The British Horseracing Board's plans for the future funding of the sport have suffered a huge blow after it lost a court battle over data rights.
The Court of Appeal has upheld a ruling that bookmakers William Hill should not have to pay for using data such as lists of runners and riders.
The BHB had planned to fund racing using a system based on selling such data to the gambling industry.
Racing is currently funded by the levy system, which is being abolished.
Under the levy system, which will remain until at least 2009, bookmakers return a percentage of their profits to the sport.
William Hill said in a statement that it was "pleased" with the Court of Appeal's verdict.
The statement added: "Whilst any future litigation remains at the call of the BHB, William Hill hope that the racing industry will now look forward to developing a valid alternative for the future funding of racing."
BHB chairman Martin Broughton said it was "a black day for racing" but added: "It is not a crisis."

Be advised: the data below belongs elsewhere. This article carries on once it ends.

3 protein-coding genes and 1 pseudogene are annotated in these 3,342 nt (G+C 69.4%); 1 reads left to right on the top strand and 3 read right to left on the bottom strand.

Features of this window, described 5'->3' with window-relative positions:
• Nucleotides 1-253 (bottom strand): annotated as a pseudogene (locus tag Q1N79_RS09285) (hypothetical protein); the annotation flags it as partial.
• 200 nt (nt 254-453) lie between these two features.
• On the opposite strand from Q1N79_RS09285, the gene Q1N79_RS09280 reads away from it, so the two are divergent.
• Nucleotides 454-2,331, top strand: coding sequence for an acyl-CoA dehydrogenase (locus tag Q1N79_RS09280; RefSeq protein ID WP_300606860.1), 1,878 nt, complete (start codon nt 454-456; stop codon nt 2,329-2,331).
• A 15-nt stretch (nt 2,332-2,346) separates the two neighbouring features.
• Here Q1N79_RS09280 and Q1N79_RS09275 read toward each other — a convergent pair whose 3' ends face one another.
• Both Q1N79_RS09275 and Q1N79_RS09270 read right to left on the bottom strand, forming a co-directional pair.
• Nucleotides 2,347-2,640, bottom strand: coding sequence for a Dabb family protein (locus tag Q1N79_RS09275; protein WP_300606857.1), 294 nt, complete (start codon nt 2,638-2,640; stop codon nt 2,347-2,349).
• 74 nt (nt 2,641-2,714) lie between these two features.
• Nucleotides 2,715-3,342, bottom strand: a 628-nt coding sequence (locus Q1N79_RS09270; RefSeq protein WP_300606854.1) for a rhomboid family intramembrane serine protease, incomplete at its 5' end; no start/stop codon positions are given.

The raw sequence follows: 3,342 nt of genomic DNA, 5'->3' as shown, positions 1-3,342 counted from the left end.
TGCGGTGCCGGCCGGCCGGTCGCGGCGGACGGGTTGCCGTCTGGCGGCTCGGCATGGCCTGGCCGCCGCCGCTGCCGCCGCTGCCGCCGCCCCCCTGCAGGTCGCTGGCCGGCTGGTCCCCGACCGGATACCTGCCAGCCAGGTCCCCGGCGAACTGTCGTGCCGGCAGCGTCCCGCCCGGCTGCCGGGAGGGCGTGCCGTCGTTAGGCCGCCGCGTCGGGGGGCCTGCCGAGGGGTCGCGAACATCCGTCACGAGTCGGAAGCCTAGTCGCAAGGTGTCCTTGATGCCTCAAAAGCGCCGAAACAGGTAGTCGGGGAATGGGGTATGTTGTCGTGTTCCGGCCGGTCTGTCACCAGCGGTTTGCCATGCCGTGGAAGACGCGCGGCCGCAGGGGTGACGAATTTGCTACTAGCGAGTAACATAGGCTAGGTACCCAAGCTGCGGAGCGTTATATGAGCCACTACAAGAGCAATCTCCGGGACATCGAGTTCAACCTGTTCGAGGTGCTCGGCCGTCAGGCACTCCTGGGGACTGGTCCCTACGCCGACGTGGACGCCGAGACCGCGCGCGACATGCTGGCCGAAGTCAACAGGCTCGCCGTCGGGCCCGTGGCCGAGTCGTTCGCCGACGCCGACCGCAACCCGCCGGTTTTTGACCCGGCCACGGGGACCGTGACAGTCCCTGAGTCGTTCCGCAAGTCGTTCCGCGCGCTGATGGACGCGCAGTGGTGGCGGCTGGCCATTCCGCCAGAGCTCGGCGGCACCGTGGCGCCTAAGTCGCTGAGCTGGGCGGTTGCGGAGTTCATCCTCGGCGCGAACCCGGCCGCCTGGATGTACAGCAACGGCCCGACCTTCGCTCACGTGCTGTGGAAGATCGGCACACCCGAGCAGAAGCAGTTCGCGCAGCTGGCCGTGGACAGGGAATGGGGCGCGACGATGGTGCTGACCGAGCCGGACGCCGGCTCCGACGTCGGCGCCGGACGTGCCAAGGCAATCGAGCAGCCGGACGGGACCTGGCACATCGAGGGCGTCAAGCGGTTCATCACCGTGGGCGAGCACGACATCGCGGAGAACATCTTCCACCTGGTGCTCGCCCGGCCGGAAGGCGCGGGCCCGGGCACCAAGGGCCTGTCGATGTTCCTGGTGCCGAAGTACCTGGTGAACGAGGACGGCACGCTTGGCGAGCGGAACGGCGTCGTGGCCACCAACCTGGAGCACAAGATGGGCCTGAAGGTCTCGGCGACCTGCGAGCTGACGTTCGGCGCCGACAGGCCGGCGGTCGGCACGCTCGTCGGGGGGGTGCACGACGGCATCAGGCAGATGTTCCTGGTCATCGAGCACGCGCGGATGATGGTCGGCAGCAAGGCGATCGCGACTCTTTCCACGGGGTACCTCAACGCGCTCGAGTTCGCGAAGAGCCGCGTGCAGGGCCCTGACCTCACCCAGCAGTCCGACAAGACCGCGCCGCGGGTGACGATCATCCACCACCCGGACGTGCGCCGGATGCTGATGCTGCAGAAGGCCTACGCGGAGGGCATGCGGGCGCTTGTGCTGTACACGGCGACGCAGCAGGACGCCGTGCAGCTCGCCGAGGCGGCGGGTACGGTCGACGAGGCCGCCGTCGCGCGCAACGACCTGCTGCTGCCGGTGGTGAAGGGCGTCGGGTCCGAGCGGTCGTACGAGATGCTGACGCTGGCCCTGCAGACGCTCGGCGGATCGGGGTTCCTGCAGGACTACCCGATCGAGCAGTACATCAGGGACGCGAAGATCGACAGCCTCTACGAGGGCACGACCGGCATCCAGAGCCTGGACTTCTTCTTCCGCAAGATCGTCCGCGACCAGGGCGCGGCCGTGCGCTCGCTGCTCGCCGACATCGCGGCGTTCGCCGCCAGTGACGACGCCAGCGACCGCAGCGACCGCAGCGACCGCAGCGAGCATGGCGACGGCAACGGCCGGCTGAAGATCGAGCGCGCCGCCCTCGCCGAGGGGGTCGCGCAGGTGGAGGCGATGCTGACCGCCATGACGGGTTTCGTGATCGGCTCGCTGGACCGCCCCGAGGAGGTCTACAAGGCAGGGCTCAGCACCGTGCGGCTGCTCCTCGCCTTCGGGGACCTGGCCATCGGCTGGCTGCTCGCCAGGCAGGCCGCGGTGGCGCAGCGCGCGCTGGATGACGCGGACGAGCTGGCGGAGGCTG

The case dates back to 2000 when the BHB initiated legal action against William Hill for allegedly infringing the BHB's data rights by publishing lists of runners and riders on the bookmaker's website.
In 2001, the High Court ruled in the BHB's favour but the case was referred to the Court of Appeal after the European Court of Justice found in favour of William Hill last November.
And on Tuesday, the Court of Appeal ruled against the BHB, which handles the administration of racing in the UK.
A further hearing later on Tuesday is expected to confirm costs, with William Hill believed to have spent in the region of £800,000 on the case.
However, the greatest cost to the BHB may yet be to come with existing contracts based upon the sale of data to bookmakers in Ireland and other countries.
While the BHB has been advised by legal counsel that these contracts remain valid despite the latest judgement, a forthcoming court case in Dublin could in theory force the BHB to return payments already received under the contract.
Last year the BHB received a total of more than £17m in commercial
income from data deals with bookmakers at home and abroad.
Details of what the decision will mean to the BHB's short-term finances could
become clear at a board meeting next Wednesday.
In the meantime, Broughton will brief sports minister Richard Caborn of the latest developments.